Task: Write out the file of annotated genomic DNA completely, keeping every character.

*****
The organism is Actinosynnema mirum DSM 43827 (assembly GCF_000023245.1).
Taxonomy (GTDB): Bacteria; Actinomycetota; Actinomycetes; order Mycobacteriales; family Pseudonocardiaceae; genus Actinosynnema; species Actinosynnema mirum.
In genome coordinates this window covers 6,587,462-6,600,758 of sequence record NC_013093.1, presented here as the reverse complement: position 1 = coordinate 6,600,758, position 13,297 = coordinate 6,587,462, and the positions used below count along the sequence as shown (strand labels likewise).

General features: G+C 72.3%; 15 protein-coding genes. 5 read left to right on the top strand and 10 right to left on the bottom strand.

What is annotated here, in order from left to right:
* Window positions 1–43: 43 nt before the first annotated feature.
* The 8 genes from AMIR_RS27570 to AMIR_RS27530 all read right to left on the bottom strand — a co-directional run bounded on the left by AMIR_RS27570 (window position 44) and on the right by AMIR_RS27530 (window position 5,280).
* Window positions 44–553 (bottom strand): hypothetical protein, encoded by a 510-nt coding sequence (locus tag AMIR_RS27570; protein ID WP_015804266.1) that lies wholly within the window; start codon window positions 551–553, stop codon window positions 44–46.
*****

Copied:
The organism is Actinosynnema mirum DSM 43827 (assembly GCF_000023245.1).
Taxonomy (GTDB): Bacteria; Actinomycetota; Actinomycetes; order Mycobacteriales; family Pseudonocardiaceae; genus Actinosynnema; species Actinosynnema mirum.
In genome coordinates this window covers 6,587,462-6,600,758 of sequence record NC_013093.1, presented here as the reverse complement: position 1 = coordinate 6,600,758, position 13,297 = coordinate 6,587,462, and the positions used below count along the sequence as shown (strand labels likewise).

General features: G+C 72.3%; 15 protein-coding genes. 5 read left to right on the top strand and 10 right to left on the bottom strand.

What is annotated here, in order from left to right:
* Window positions 1–43: 43 nt before the first annotated feature.
* The 8 genes from AMIR_RS27570 to AMIR_RS27530 all read right to left on the bottom strand — a co-directional run bounded on the left by AMIR_RS27570 (window position 44) and on the right by AMIR_RS27530 (window position 5,280).
* Window positions 44–553 (bottom strand): hypothetical protein, encoded by a 510-nt coding sequence (locus tag AMIR_RS27570; protein ID WP_015804266.1) that lies wholly within the window; start codon window positions 551–553, stop codon window positions 44–46.